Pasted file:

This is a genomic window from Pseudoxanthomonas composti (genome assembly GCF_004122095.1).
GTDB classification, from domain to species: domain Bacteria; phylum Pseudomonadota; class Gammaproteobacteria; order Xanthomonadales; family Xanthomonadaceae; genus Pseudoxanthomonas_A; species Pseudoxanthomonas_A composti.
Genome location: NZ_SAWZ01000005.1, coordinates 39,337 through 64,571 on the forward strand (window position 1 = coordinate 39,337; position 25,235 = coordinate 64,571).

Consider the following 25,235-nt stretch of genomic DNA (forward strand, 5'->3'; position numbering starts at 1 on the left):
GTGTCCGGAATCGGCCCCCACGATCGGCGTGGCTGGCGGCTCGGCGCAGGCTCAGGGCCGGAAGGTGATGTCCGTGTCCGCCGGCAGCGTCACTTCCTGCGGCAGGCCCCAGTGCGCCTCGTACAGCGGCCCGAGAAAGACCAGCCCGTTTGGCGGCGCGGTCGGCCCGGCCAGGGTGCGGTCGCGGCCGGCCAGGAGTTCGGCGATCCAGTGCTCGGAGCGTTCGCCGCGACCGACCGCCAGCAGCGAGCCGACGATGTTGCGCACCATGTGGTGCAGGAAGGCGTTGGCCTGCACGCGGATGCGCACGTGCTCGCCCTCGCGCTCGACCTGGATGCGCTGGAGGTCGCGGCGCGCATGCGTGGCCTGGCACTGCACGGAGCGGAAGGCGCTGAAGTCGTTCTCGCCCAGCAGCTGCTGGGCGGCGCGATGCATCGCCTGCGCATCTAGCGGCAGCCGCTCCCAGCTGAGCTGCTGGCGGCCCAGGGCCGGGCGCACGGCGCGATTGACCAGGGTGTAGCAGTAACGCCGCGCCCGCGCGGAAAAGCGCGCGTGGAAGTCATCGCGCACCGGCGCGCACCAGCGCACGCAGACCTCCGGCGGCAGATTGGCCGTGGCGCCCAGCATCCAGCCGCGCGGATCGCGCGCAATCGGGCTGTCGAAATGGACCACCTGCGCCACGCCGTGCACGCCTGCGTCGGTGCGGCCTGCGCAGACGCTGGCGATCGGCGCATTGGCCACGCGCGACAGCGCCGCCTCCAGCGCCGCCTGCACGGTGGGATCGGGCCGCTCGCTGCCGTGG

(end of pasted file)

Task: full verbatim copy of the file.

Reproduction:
This is a genomic window from Pseudoxanthomonas composti (genome assembly GCF_004122095.1).
GTDB classification, from domain to species: domain Bacteria; phylum Pseudomonadota; class Gammaproteobacteria; order Xanthomonadales; family Xanthomonadaceae; genus Pseudoxanthomonas_A; species Pseudoxanthomonas_A composti.
Genome location: NZ_SAWZ01000005.1, coordinates 39,337 through 64,571 on the forward strand (window position 1 = coordinate 39,337; position 25,235 = coordinate 64,571).

Consider the following 25,235-nt stretch of genomic DNA (forward strand, 5'->3'; position numbering starts at 1 on the left):
GTGTCCGGAATCGGCCCCCACGATCGGCGTGGCTGGCGGCTCGGCGCAGGCTCAGGGCCGGAAGGTGATGTCCGTGTCCGCCGGCAGCGTCACTTCCTGCGGCAGGCCCCAGTGCGCCTCGTACAGCGGCCCGAGAAAGACCAGCCCGTTTGGCGGCGCGGTCGGCCCGGCCAGGGTGCGGTCGCGGCCGGCCAGGAGTTCGGCGATCCAGTGCTCGGAGCGTTCGCCGCGACCGACCGCCAGCAGCGAGCCGACGATGTTGCGCACCATGTGGTGCAGGAAGGCGTTGGCCTGCACGCGGATGCGCACGTGCTCGCCCTCGCGCTCGACCTGGATGCGCTGGAGGTCGCGGCGCGCATGCGTGGCCTGGCACTGCACGGAGCGGAAGGCGCTGAAGTCGTTCTCGCCCAGCAGCTGCTGGGCGGCGCGATGCATCGCCTGCGCATCTAGCGGCAGCCGCTCCCAGCTGAGCTGCTGGCGGCCCAGGGCCGGGCGCACGGCGCGATTGACCAGGGTGTAGCAGTAACGCCGCGCCCGCGCGGAAAAGCGCGCGTGGAAGTCATCGCGCACCGGCGCGCACCAGCGCACGCAGACCTCCGGCGGCAGATTGGCCGTGGCGCCCAGCATCCAGCCGCGCGGATCGCGCGCAATCGGGCTGTCGAAATGGACCACCTGCGCCACGCCGTGCACGCCTGCGTCGGTGCGGCCTGCGCAGACGCTGGCGATCGGCGCATTGGCCACGCGCGACAGCGCCGCCTCCAGCGCCGCCTGCACGGTGGGATCGGGCCGCTCGCTGCCGTGG